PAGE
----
I love my daughter with all my heart, but I don’t like her very much.
At the moment, we’re not speaking. She is self-centred and lacks common sense and compassion. Tracy was always our baby and we treated her that way. Her older brother did well in school, had lots of friends, played sports and today is a wonderful father with a promising career.
Tracy, however, is the exact opposite. She dropped out of high school, never went to university, married a guy she met in a questionable way and is living, with him, in our basement.
We have always bailed her out of everything. How could we stand back and watch our little girl suffer? We couldn’t –and now we are paying the price. Tracy is not self-sufficient and doesn’t know how to fall and get back up again.
I don’t know how to undo years of enabling. I find myself constantly anxious and worrying. My husband says we did the best we could, but he is just as upset as I am. Where do we go from here?
Might Be Too Late
Dear Might Be Too Late,
First off, it may be more difficult now that you’ve established a pattern, but it’s never too late. It has become very common for adult children to live at home until they get their lives on track. That may mean finishing school, or perhaps working and saving for a place of their own; or they may still be in limbo, unsure what direction they see their lives going.
In the first two scenarios, there’s an end. They eventually graduate, or save enough money for a down payment or security deposit and a little extra in an emergency fund. The latter scenario can turn into a very dangerous situation with no end in sight, while they wait for that perfect job to fall into their laps.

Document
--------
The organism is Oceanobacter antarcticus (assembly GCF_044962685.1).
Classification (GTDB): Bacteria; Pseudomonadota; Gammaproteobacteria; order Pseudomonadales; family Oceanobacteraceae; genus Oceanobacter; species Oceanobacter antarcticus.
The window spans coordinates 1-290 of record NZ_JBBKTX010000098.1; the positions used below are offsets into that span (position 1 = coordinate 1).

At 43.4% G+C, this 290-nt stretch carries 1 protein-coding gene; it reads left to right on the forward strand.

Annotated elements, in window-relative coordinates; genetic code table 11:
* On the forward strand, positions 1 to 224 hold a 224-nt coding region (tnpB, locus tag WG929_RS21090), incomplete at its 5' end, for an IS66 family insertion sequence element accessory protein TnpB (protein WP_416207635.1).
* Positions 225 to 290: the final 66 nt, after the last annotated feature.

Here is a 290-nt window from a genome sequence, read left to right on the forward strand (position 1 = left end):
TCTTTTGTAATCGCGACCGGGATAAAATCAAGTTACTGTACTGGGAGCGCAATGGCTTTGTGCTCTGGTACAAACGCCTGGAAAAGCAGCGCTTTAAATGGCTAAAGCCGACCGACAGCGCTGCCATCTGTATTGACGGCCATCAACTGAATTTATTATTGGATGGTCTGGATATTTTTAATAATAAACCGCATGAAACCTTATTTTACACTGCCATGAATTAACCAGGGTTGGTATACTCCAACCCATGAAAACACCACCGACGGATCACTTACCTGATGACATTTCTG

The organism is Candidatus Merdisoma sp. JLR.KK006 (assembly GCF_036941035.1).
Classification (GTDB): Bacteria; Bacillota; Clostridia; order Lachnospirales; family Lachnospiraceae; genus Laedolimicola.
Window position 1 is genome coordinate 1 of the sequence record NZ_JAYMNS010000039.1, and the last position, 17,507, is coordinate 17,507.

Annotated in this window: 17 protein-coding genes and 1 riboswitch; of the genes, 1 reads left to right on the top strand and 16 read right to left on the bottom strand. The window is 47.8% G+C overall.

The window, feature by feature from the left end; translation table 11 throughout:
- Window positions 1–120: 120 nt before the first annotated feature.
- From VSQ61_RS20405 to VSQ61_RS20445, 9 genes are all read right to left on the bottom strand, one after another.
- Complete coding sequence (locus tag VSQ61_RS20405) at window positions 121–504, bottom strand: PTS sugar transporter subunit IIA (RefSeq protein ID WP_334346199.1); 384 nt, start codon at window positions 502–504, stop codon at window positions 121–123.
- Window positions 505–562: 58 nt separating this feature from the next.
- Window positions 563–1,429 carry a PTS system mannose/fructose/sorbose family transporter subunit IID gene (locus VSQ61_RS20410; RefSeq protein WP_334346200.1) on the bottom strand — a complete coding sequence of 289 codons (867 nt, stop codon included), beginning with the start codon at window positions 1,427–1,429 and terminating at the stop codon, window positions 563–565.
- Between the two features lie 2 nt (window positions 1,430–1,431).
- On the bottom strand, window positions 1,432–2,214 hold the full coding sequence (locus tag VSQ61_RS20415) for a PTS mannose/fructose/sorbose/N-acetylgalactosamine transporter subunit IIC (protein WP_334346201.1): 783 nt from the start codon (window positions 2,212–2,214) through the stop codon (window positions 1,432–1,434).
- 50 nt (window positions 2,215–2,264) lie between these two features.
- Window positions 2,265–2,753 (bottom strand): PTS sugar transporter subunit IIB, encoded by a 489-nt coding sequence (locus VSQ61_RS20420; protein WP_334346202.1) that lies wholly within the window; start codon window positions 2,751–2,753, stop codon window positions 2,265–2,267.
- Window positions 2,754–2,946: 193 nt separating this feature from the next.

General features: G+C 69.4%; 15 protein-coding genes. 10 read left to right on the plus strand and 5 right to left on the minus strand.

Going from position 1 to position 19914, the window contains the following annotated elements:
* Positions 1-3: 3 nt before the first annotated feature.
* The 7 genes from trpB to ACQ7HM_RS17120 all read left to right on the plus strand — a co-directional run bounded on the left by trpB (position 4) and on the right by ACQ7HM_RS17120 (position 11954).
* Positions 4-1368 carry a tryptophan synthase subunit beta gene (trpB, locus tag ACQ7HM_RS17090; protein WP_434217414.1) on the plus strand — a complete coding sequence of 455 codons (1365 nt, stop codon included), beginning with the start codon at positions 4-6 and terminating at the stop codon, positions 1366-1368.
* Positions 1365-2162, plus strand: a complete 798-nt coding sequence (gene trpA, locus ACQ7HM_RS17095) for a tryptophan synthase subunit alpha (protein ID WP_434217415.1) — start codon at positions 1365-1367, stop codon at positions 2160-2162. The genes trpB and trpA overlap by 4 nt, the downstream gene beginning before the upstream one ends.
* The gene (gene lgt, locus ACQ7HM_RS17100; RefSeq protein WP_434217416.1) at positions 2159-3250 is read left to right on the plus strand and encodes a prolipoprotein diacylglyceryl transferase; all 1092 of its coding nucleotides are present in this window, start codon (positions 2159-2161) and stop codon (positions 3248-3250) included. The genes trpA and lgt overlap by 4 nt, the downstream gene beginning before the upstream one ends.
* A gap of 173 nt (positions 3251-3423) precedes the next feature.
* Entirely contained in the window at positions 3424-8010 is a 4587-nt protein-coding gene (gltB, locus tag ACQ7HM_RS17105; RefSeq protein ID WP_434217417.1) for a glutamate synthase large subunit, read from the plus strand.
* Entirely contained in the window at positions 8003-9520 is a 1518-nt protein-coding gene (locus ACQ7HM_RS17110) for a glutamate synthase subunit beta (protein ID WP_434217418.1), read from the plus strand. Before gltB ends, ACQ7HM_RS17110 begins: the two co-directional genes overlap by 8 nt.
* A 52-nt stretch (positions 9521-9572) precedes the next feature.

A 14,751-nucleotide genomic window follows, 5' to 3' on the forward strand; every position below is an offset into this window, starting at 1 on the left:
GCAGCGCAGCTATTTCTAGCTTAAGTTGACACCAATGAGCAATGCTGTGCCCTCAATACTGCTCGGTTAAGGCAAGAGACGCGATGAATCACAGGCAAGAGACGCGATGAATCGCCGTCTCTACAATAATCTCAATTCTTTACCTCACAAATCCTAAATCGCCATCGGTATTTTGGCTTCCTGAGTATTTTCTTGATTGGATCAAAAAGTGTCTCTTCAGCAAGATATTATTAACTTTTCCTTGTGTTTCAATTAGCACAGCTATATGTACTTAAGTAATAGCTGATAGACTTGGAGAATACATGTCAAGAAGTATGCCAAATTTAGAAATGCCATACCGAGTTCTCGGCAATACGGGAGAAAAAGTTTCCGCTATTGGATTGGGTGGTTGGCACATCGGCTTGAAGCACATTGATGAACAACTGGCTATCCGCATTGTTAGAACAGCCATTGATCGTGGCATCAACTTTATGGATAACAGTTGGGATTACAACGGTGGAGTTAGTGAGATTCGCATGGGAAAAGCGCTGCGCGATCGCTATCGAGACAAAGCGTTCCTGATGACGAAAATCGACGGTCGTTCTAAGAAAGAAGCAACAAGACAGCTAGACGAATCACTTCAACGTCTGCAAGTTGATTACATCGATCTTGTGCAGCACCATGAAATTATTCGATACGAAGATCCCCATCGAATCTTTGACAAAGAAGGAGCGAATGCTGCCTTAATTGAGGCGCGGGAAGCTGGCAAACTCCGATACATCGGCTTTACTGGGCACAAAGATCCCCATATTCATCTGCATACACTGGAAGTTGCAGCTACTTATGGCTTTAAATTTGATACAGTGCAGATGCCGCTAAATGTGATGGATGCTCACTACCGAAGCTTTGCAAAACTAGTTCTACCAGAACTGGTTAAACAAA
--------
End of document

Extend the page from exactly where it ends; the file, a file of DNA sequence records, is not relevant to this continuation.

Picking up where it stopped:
Months turn to years and tough parenting makes you feel like the bad guys. But are you really bad guys because you want your children, who may be well into their 30s, to stand on their own two feet?
By now, there are probably psychological issues, as well. Tracy may be depressed, have anxiety problems and lack self-confidence, which can lead to anger problems.
Enough enabling. You need a plan that must be respected by both of you. Bring a professional third party on board to implement a timeline and goal, perhaps a life coach or psychologist. It’s going to be tough and you are going to see Tracy fall, but you will see her get up and flourish, as well. That’s the prize you need to keep in mind on this rough ride you have ahead.
When we became empty nesters, we sold our house and moved to a condo. Steve and I still work. Steve works from home and often sees clients at the condo.
My son, Dror, finished his master’s at Dalhousie University and is now looking for a job. He’s back home and living in our spare room. Steve and Dror are getting on each other’s nerves. I know this is temporary, but I’d like to find a better way before their once great relationship is ruined permanently. Suggestions?
Too Much Togetherness
Dear Too Much Togetherness,
Dror has been away for a number of years and Steve and you have moved on. Now that Dror is back, it’s upset the natural order of how you planned your lives. Living under one small roof requires respect and boundaries.
This is Steve’s home and office and Dror has to fit in, not the other way around. Even though he’s your son, Dror must understand that he is a temporary guest. It’s up to you to set rules that are reasonable. If Steve doesn’t want him there when he’s seeing a client, then tell Dror he can’t stay there during those hours. He can pass time at a coffee shop if he desires. Don’t adjust your lives for him. He’s an adult and must adapt to fit into your new lifestyle, until he can find his own job and home. I hope he realizes how lucky he is to have you as a backup.